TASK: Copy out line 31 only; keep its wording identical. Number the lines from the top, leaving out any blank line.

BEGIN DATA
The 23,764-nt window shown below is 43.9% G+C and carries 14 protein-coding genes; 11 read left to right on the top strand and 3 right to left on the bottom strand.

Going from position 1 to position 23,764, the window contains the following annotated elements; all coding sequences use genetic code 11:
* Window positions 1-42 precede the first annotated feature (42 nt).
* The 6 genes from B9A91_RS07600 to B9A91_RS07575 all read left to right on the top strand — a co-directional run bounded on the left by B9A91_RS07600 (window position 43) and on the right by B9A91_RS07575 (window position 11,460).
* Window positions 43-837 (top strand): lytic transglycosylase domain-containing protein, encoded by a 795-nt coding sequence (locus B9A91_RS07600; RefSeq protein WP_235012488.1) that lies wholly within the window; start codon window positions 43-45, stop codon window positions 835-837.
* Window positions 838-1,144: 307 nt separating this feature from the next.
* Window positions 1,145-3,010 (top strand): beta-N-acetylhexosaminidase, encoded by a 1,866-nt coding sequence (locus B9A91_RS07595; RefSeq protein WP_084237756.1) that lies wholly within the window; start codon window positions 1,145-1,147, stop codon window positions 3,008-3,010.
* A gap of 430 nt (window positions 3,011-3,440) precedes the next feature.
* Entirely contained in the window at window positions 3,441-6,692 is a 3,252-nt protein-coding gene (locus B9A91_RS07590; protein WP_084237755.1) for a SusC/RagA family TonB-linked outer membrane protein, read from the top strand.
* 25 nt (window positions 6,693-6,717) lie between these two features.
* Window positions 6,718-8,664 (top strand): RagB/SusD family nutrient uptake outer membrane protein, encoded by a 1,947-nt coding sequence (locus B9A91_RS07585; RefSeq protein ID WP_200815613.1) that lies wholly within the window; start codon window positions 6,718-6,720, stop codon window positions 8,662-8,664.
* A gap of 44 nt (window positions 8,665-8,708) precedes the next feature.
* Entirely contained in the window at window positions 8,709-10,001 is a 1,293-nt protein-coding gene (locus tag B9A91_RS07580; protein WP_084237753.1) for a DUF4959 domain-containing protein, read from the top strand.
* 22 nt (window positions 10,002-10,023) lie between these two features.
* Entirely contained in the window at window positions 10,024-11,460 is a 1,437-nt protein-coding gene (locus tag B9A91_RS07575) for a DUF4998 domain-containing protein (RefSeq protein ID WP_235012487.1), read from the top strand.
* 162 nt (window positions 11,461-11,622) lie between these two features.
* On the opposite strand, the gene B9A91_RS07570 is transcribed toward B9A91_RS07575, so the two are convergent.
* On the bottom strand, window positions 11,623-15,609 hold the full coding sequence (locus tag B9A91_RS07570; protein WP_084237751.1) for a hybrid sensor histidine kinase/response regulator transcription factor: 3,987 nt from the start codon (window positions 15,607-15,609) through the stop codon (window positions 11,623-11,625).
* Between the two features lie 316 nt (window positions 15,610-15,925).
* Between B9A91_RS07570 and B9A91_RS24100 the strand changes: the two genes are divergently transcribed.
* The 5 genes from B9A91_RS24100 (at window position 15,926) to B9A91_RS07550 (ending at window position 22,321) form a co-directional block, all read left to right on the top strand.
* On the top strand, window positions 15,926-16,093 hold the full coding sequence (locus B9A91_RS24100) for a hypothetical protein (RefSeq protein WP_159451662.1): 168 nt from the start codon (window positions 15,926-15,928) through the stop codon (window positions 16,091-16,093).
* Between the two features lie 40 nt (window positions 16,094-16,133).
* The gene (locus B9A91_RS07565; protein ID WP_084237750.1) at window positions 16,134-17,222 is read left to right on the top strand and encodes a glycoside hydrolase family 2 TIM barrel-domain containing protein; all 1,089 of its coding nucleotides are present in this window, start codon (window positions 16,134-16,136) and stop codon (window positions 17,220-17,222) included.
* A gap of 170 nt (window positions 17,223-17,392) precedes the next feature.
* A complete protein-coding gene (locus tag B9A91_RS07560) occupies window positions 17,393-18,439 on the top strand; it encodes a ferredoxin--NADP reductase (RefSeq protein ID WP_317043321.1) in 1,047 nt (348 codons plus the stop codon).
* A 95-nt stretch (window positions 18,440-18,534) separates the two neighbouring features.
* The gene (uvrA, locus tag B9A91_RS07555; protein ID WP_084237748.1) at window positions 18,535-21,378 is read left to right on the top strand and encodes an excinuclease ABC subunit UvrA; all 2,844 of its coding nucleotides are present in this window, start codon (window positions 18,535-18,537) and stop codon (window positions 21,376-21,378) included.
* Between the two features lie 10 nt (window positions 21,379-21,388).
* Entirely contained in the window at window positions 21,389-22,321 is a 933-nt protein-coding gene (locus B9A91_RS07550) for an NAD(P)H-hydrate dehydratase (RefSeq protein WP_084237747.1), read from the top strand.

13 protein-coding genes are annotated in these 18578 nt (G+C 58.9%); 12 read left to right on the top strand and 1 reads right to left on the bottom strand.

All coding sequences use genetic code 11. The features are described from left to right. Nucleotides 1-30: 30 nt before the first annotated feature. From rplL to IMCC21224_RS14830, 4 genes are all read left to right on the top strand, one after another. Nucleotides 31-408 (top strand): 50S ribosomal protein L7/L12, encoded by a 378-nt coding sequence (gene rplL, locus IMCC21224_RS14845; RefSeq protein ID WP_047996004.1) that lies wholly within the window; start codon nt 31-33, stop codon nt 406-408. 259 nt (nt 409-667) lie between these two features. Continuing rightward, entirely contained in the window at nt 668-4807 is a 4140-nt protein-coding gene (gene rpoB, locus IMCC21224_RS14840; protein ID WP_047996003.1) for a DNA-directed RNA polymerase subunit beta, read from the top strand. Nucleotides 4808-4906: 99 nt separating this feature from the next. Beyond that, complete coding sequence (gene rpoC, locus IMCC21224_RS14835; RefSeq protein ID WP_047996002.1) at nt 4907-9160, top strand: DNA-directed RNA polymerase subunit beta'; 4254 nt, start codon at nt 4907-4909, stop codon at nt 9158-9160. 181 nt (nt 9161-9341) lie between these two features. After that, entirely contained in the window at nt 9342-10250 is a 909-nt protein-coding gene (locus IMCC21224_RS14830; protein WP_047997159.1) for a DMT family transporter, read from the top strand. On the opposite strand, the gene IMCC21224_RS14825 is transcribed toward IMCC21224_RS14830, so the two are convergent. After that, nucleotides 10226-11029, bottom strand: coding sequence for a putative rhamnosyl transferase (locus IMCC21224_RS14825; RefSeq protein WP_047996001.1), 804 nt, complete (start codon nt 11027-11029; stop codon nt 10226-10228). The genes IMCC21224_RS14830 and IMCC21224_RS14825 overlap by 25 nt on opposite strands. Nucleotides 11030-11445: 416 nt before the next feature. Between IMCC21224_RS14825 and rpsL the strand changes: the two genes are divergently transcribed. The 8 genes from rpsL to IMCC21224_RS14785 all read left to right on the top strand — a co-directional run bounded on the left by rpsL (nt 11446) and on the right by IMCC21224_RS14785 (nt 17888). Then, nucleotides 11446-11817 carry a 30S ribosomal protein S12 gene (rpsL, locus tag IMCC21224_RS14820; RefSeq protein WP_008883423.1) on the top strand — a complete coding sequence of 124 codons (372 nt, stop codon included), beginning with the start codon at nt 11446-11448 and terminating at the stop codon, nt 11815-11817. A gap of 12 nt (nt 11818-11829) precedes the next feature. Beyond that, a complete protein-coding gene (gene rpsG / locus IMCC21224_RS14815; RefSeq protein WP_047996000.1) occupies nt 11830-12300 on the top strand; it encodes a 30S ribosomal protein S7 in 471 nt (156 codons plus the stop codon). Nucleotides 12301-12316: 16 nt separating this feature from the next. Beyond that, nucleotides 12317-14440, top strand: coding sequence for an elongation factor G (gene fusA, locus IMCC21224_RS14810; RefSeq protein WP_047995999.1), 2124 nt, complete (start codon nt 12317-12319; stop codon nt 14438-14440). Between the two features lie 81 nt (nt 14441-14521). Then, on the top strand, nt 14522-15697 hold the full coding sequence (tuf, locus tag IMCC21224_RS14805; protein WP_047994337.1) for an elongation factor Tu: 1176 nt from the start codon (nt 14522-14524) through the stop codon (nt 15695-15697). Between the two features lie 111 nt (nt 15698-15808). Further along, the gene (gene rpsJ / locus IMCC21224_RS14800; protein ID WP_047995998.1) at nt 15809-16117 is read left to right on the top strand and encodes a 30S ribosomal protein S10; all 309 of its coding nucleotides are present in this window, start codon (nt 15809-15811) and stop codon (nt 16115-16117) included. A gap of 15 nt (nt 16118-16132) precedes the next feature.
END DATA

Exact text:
13 protein-coding genes are annotated in these 18578 nt (G+C 58.9%); 12 read left to right on the top strand and 1 reads right to left on the bottom strand.